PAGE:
2

This question already has an answer here:

I'm zeroing a drive with

dd if=/dev/zero of=/dev/sdd

on a USB 3.0 port and it appears that the disk is writing half of the time and reading half of the time.

17564 be/4 root       10.59 M/s   10.59 M/s  0.00 % 96.60 % dd if=/dev/zero of=/dev/sdd

The performance is slower than what I expect, only being ~10M/s write and it looks like the rest of the bandwidth is being taken up by reads. The disk is not mounted nor being used by any other program.

Is this expected with dd?

marked as duplicate by gronostaj, DavidPostill, mdpc, Dmitry Grigoryev, Gaff Dec 12 '16 at 16:54

This question has been asked before and already has an answer. If those answers do not fully address your question, please ask a new question.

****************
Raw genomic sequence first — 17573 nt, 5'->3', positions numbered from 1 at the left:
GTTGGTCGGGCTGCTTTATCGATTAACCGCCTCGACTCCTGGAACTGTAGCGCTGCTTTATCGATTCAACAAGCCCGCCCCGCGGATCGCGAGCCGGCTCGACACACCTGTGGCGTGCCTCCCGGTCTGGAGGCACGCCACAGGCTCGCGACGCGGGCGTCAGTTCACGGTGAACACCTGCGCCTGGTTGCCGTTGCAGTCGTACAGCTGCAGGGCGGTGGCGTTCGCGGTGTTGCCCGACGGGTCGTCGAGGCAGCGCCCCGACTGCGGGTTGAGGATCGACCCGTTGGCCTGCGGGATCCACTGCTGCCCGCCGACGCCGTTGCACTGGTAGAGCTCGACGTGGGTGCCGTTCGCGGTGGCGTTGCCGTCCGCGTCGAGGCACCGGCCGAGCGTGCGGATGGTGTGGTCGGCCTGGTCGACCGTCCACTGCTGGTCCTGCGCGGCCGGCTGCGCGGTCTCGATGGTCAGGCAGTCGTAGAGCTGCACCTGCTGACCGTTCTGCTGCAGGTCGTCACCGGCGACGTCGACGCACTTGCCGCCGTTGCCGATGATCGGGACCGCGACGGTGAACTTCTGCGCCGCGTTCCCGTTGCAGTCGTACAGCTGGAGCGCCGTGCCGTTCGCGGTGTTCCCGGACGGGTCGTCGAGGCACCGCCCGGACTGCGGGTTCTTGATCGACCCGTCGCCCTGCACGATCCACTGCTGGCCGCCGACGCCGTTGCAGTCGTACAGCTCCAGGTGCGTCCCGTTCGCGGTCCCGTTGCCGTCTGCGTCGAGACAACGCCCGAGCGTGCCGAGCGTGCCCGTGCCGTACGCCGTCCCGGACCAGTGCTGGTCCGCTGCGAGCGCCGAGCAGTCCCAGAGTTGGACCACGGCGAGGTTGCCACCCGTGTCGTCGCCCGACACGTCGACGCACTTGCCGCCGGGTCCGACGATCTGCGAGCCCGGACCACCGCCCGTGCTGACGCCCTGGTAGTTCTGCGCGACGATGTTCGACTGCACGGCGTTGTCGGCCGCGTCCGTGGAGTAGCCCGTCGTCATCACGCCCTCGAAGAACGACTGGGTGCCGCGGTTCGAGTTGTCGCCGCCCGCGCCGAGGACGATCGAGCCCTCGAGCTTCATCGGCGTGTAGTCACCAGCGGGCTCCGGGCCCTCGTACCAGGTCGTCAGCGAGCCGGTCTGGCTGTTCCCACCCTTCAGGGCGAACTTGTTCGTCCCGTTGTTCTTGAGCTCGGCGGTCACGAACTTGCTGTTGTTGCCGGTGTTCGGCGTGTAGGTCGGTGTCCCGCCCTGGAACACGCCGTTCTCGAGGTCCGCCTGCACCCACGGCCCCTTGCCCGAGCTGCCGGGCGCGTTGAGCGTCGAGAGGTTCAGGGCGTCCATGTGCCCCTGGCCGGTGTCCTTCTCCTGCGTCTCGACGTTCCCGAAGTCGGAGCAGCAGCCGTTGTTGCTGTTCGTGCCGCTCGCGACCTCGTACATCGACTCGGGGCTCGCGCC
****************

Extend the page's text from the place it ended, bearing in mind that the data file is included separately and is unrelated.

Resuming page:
• I wonder if the /dev/zero input counts as a read. If you want to improve performance, using a buffer size would help, currently you are reading/writing a byte at a time: dd bs=1M if= of= – Paul Dec 5 '16 at 5:51
  • 5
    Related? – Kamil Maciorowski Dec 5 '16 at 6:02
  • It appears that using bs and a count does just writes. Maybe without a count dd reads the disk in between writes to see if it is at the end. Kamil, that is exactly it, thanks! – Ric Clark Dec 5 '16 at 6:28
  • 1
    I hope somebody provides a definitive answer to what is asked in the title, because I can't find actual documentation as to whether or not dd performs any verification of what it writes. – fixer1234 Dec 6 '16 at 1:06
2

You're not specifying the block size with the bs= parameter so dd writes in 512 bytes blocks.

Either your hard drive has 4096 bytes physical blocks (see https://superuser.com/questions/tagged/advanced-format), or the USB controller can't write in 512 bytes blocs but only bigger ones.

For every 512 bytes write that dd asks for the hard drive has to actually do a 4096 bytes read and a 4096 bytes write.

Not the answer you're looking for? Browse other questions tagged or ask your own question.